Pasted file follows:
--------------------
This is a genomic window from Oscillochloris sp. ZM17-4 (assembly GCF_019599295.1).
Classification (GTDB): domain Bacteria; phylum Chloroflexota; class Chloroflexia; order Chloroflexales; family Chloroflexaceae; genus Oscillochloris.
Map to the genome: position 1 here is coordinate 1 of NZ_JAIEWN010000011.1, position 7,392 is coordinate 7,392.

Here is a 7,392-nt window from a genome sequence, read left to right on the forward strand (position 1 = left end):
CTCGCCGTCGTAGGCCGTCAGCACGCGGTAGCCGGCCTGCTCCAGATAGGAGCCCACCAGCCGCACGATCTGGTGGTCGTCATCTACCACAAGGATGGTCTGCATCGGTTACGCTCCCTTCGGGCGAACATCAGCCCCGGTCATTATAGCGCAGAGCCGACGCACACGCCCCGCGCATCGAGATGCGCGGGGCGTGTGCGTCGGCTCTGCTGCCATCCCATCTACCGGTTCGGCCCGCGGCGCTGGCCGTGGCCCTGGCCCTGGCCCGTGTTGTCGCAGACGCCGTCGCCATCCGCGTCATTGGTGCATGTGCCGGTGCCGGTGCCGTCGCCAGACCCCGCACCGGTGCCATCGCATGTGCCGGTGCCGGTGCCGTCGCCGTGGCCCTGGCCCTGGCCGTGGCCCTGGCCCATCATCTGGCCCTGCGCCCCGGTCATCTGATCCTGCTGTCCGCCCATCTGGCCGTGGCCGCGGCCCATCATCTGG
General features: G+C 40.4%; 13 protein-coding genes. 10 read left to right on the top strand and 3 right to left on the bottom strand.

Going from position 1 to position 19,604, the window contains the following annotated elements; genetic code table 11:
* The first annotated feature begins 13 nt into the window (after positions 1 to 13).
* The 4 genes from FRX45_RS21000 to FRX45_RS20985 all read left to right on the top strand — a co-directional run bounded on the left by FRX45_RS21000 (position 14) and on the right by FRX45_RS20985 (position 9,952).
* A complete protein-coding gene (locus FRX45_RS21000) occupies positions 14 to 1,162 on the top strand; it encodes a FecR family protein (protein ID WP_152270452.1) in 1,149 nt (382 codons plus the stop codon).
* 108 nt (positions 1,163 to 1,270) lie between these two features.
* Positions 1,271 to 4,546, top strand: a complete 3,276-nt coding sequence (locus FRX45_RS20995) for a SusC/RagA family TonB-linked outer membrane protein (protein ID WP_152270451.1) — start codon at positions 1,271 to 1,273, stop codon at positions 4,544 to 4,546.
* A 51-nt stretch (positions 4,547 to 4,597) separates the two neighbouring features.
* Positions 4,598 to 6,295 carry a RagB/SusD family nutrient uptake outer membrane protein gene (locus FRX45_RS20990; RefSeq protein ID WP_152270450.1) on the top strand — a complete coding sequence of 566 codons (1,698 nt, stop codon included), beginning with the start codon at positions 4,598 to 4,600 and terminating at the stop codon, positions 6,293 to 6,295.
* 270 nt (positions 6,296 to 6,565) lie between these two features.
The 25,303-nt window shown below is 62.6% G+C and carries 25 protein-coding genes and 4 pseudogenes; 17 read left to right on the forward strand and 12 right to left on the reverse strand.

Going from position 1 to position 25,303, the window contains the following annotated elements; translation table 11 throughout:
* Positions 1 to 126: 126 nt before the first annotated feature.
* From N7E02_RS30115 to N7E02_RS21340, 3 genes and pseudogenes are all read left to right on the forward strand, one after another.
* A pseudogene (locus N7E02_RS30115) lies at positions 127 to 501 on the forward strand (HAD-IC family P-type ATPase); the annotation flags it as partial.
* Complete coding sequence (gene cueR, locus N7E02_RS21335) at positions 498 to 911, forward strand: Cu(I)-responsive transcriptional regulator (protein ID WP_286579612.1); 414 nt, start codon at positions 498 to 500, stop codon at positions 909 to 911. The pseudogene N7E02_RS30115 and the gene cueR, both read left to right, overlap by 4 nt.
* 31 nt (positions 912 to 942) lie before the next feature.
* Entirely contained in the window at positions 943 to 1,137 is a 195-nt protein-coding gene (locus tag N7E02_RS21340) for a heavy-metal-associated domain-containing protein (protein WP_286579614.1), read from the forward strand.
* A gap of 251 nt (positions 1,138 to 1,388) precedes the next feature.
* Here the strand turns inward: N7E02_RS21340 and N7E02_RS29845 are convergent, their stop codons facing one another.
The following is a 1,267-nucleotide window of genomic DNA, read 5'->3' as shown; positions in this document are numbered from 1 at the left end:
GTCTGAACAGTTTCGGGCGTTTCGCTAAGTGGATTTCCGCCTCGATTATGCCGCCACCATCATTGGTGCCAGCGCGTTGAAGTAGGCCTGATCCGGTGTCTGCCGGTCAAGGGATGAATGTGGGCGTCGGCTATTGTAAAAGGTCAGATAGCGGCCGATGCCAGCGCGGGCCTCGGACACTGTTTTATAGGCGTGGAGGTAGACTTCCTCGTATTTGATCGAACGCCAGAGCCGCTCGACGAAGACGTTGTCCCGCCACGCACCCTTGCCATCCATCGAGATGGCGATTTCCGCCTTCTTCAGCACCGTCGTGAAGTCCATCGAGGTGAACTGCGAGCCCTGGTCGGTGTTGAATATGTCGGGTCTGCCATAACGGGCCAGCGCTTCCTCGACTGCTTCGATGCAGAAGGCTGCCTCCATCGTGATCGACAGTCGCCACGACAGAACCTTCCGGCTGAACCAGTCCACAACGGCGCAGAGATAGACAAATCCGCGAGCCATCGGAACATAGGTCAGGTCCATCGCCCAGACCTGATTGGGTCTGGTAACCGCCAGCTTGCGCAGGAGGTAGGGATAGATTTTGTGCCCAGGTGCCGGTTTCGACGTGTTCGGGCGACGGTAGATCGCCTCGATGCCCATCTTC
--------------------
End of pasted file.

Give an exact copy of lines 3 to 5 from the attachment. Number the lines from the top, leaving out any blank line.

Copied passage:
Map to the genome: position 1 here is coordinate 1 of NZ_JAIEWN010000011.1, position 7,392 is coordinate 7,392.

Here is a 7,392-nt window from a genome sequence, read left to right on the forward strand (position 1 = left end):
CTCGCCGTCGTAGGCCGTCAGCACGCGGTAGCCGGCCTGCTCCAGATAGGAGCCCACCAGCCGCACGATCTGGTGGTCGTCATCTACCACAAGGATGGTCTGCATCGGTTACGCTCCCTTCGGGCGAACATCAGCCCCGGTCATTATAGCGCAGAGCCGACGCACACGCCCCGCGCATCGAGATGCGCGGGGCGTGTGCGTCGGCTCTGCTGCCATCCCATCTACCGGTTCGGCCCGCGGCGCTGGCCGTGGCCCTGGCCCTGGCCCGTGTTGTCGCAGACGCCGTCGCCATCCGCGTCATTGGTGCATGTGCCGGTGCCGGTGCCGTCGCCAGACCCCGCACCGGTGCCATCGCATGTGCCGGTGCCGGTGCCGTCGCCGTGGCCCTGGCCCTGGCCGTGGCCCTGGCCCATCATCTGGCCCTGCGCCCCGGTCATCTGATCCTGCTGTCCGCCCATCTGGCCGTGGCCGCGGCCCATCATCTGG